Wim Verbraeken said the Irish unit, which has aggressively competed in recent years with the big three home loan lenders, AIB, Permanent TSB and Bank of Ireland, had contributed €34.2m to the €392m net profits earned by the Belgian group in the first three months of the year.
Mr Verbraeken said its announcement of cuts in its fixed and variable interest rates was long in the planning and was not a reaction to cuts by AIB.
KBC Ireland had added 16,800 accounts in the quarter, helping it capture 14% of the new home loans market, up from a retail mortgage share of 10.6%.
He would not comment on pledges made by Fianna Fáil and Sinn Féin politicians to table legislation to facilitate the introduction of some sort of cap on variable mortgage rates here.
Independent Alliance TDs, who have joined the government, have also highlighted the high levels of mortgage interest rates.
“New buyers who draw down a mortgage and open a KBC current account benefit from one of the lowest monthly repayments in the market, irrespective of loan-to-value ratio,” KBC said.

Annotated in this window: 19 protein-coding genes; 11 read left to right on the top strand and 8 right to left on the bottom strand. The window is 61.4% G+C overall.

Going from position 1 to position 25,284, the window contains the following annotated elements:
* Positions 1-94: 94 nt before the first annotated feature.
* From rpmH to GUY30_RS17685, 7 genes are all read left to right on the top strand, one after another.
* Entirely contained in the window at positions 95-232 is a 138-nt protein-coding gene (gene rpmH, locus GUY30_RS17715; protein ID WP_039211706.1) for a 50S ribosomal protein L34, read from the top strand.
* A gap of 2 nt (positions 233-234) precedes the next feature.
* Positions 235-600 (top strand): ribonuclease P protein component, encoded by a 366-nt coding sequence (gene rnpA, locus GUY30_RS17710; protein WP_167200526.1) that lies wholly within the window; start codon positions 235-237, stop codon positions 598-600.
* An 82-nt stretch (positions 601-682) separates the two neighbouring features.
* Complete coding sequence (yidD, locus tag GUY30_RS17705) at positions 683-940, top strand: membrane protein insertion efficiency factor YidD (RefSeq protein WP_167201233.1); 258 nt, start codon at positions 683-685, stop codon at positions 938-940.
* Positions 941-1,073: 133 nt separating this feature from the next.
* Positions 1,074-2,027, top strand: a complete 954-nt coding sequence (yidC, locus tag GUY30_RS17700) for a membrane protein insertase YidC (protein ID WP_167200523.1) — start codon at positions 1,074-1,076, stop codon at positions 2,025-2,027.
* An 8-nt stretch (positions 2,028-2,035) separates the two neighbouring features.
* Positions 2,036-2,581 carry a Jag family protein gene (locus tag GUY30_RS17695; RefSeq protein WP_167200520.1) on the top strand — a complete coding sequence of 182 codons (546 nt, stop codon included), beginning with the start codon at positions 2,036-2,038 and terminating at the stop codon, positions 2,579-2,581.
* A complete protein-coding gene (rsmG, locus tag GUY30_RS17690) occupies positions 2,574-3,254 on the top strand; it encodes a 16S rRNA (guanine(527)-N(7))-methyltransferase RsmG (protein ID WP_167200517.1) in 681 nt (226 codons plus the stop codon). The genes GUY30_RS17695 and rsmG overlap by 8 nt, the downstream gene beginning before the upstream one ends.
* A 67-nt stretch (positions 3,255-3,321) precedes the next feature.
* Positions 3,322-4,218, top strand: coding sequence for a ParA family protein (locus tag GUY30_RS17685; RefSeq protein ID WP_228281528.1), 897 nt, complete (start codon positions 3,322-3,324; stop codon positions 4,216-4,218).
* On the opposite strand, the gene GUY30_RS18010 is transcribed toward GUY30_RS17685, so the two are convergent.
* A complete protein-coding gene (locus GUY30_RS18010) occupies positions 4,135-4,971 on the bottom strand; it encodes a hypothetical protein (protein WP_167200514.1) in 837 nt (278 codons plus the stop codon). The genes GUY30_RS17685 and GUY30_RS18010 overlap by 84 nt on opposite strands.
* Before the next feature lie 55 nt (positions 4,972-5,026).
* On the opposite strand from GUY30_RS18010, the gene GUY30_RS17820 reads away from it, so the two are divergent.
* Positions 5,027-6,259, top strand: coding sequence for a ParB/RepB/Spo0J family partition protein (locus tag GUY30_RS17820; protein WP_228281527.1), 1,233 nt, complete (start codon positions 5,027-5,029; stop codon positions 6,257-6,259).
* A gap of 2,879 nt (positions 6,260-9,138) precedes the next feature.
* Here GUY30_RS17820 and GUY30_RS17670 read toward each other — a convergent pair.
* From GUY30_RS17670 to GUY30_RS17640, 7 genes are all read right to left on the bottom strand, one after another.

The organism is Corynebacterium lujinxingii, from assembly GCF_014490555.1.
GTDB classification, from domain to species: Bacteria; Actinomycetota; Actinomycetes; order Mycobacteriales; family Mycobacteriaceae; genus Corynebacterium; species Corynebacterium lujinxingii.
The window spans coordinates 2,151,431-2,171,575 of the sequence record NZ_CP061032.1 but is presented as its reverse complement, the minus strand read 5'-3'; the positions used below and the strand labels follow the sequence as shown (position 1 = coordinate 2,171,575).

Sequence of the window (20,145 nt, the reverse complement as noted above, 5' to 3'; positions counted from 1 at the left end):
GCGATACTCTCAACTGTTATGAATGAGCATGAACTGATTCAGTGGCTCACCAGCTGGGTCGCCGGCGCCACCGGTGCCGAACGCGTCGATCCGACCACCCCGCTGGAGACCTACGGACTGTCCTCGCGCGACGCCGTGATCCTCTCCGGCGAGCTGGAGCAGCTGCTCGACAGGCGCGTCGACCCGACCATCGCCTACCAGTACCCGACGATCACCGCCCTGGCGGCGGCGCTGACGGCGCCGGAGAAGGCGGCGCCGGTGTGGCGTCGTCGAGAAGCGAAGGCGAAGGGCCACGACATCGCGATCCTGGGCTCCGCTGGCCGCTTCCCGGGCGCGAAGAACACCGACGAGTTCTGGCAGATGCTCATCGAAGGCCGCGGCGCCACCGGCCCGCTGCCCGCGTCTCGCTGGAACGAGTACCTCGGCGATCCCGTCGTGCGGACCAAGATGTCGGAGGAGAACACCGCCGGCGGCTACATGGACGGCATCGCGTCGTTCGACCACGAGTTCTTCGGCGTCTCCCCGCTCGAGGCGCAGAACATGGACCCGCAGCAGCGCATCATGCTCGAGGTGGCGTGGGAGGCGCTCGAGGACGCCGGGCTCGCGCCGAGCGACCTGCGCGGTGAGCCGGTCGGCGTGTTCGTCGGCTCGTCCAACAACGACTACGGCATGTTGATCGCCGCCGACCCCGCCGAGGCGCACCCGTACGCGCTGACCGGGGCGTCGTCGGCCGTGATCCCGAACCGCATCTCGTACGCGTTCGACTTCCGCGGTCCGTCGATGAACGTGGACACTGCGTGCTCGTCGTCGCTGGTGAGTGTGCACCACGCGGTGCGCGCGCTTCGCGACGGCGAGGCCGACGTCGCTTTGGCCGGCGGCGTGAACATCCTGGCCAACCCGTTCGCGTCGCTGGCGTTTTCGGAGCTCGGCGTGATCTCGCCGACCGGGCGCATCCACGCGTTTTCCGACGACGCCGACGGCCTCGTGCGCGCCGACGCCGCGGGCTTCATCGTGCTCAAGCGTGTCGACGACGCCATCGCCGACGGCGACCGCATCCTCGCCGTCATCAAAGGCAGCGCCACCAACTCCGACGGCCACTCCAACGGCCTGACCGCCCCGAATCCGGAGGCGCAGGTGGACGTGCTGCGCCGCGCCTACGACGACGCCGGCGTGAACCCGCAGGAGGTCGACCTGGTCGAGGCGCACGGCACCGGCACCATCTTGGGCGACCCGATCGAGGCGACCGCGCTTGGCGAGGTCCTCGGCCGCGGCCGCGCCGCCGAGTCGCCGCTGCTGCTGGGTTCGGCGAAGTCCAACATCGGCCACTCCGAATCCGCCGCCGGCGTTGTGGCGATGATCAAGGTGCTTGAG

Yesterday, Fine Gael MEP Brian Hayes said in Belgium, home loan borrowers can borrow for 20 years at a fixed rate of 3.15%, and, in France last year, people could fix at 2.4%. “Fixed interest mortgages should be the future in Ireland,” Mr Hayes said.
Analyst Emer Lang at Davy Stockbrokers said KBC Group kept its options open for the future of the Irish unit. She said KBC’s Irish loans contracted, while its deposits rose in the quarter